The 700 Club with Pat Robertson

Marybeth Hicks


Author, latest, Teachable Moments (2014)

Founder/Editor of the blog

Columnist whose  "Teachable Moments" column is featured in Catholic Digest magazine

Appeared on Fox and Friends, CBS Evening News, etc.

Featured weekly on EWTN Radio's Son Rise Morning Show with Matt Swaim

Former culture columnist for the The Washington Times (nine years)

Graduated from Michigan State University

Serves on the advisory board of the Parents Television Council

Married to Jim

Four children

Guest Bio

Marybeth Hicks: Teachable Moments

The 700 Club

“There’s no way to avoid the intrusion of culture into our homes and families, but we don’t have to let these instances exploit and influence our children,” shares Marybeth. “Instead, we can use those unplanned opportunities to instill conscience, character and faith into the hearts and minds of the children God has entrusted to our care.” Marybeth says the key for parents is to find “teachable moments” throughout the day to educate kids and start conversations about Christian values and their place in modern-day society. She offers the following strategies to help parents:

  • Be intentional and look for teachable moments – The goal isn’t to sit down for a formal presentation about moral behavior or belabor the point, but routinely incorporate such discussions into your conversations.
  • Define what’s right and what’s wrong – To be a moral person is to be Christlike. Our Christian moral code tells us what is right and wrong in the context of our faith which is based on truth.
  • Define good character – Teach words that describe the character traits we hope to cultivate in our children. For example, accountable, committed, or dependable.
  • Focus on the future – The work of parenting is to mold our children’s character for adulthood, not simply to manage their experiences for success or happiness in the present day. Don’t try to fix things for our kids to make life easier. Sometimes a child needs to be allowed to experience the adversity brought on by their actions.
  • Teach by example – Parents teach best when we demonstrate moral behavior by example. Take your child with you back to the store to pay for something you inadvertently left on the lower rack of the shopping cart.

It’s easy to blame the media for all the social and cultural ills around us. However, the media can also be a tool to teach and promote the lessons children need to live moral and faithful lives. “As Christians, we’re called to integrate our media consumption into our lives in ways that support our faith and values, and not as a perpetual temptation or an avenue of corruption. Parents can impart influential life lessons when we look for teachable moments in and around our use of media,” reveals Marybeth. She offers the following advice to help parents when navigating through media situations with your children:

  • You open your daughter’s Facebook page on your family computer and are distressed about a message exchange she had been having with a friend. She says you are invading her privacy.  Your minor child’s privacy in cyberspace is not an entitlement. How much privacy you allow depends on the child and the record of trust she has built. “Our obligation and responsibility to rear our children means we have the right to know what’s going on. That’s the only way we can guide and teach them,” shares Marybeth.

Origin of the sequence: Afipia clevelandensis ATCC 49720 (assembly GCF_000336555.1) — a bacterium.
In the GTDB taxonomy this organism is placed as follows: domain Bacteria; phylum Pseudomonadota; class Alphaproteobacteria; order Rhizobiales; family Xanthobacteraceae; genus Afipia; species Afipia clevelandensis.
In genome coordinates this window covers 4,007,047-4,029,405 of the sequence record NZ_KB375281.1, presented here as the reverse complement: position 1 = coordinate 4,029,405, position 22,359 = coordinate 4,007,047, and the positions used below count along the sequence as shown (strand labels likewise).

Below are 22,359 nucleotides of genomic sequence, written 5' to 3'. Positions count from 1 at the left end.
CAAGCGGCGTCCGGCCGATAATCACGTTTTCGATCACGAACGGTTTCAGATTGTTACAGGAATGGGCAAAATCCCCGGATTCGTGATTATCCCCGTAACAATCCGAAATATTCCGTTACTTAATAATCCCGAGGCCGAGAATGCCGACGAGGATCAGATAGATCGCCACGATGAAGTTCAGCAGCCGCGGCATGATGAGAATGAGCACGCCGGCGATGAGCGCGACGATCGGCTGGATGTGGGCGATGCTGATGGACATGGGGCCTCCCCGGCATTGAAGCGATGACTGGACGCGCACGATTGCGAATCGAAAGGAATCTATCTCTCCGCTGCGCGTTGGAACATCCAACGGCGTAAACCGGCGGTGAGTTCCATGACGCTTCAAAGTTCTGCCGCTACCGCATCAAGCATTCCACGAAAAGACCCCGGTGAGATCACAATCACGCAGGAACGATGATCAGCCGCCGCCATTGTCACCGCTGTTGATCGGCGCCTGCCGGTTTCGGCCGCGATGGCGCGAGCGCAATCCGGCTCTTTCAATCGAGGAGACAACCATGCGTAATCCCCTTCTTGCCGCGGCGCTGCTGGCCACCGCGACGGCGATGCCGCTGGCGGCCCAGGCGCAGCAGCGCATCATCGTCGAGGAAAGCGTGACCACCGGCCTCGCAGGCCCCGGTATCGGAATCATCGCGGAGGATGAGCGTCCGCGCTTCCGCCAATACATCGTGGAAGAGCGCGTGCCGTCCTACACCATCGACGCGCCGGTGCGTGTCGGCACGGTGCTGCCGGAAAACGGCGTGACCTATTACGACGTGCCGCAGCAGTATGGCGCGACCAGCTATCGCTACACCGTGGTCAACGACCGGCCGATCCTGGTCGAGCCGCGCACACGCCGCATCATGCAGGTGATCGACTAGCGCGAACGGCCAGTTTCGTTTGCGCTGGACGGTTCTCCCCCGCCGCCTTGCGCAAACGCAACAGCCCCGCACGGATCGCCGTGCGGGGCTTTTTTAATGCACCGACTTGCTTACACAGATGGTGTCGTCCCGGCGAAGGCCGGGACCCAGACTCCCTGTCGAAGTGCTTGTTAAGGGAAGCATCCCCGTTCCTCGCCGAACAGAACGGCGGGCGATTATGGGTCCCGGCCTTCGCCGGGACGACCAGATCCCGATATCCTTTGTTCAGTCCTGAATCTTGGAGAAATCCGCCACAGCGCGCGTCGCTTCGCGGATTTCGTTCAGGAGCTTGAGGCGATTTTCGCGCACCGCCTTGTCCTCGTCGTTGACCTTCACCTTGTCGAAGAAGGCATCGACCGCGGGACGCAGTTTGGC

• You go online to check out your daughter’s Twitter feed – you discover there is a party being planned for the weekend that includes drinking, drugs, and hooking up. “If we’re acting responsibly as parents, we’re monitoring our children’s social media use,” shares Marybeth. “I think it’s a blessing for those of us parents who want real information about what our teenagers are exposed to.” Her response to this situation was that she banned her daughter from going to the party, talked to other parents to make them aware of what was going on, and made the school aware of what she had seen on Twitter so they could contact the host family.
  • You notice your son is clicking out of Web sites whenever you walk toward the home office and the browser is always cleared. You’re worried he is getting into Internet porn – how can you be sure without embarrassing him? This is a conversation that must be had with your child regardless of whether you catch your son looking at porn sites. Porn and sex addictions work the same way in the brain as drugs and alcohol. Regular conversations about the use and dangers of pornography are essential to assure the safety and health of young boys and men. “As Christians, we are obliged to reject pornography not only because it degrades our souls but also because it dehumanizes other human beings,” shares Marybeth.
  • Your son wants to play the same video games as his friends, but the games they play are too violent – he says you’re too strict. Research shows that children ages seven to twelve routinely play games rated M for mature audiences – the most violent and graphic kind. The combination of realistic graphics, acts of aggression and violence create a morally compromising experience. Seeking out immoral thoughts and feelings has a consequence to a child’s heart and soul, even if he or she doesn’t act on them in “real life.”

“In the end, you’ll never know which moments mattered the most in your child’s life. Through the years, I’ve delivered what I thought were monologues of maternal greatness that I know my kids tuned out, while my comments made in passing were often the very coaching or encouragement they needed to imprint their hearts with a lesson borne of love,” shares Marybeth. God asks us to mold and form our children to live moral lives that fulfill his purposes for them. Proverbs 22:6 reminds us, “Train up a child in the way he should go; even when he is old he will not depart from it.”

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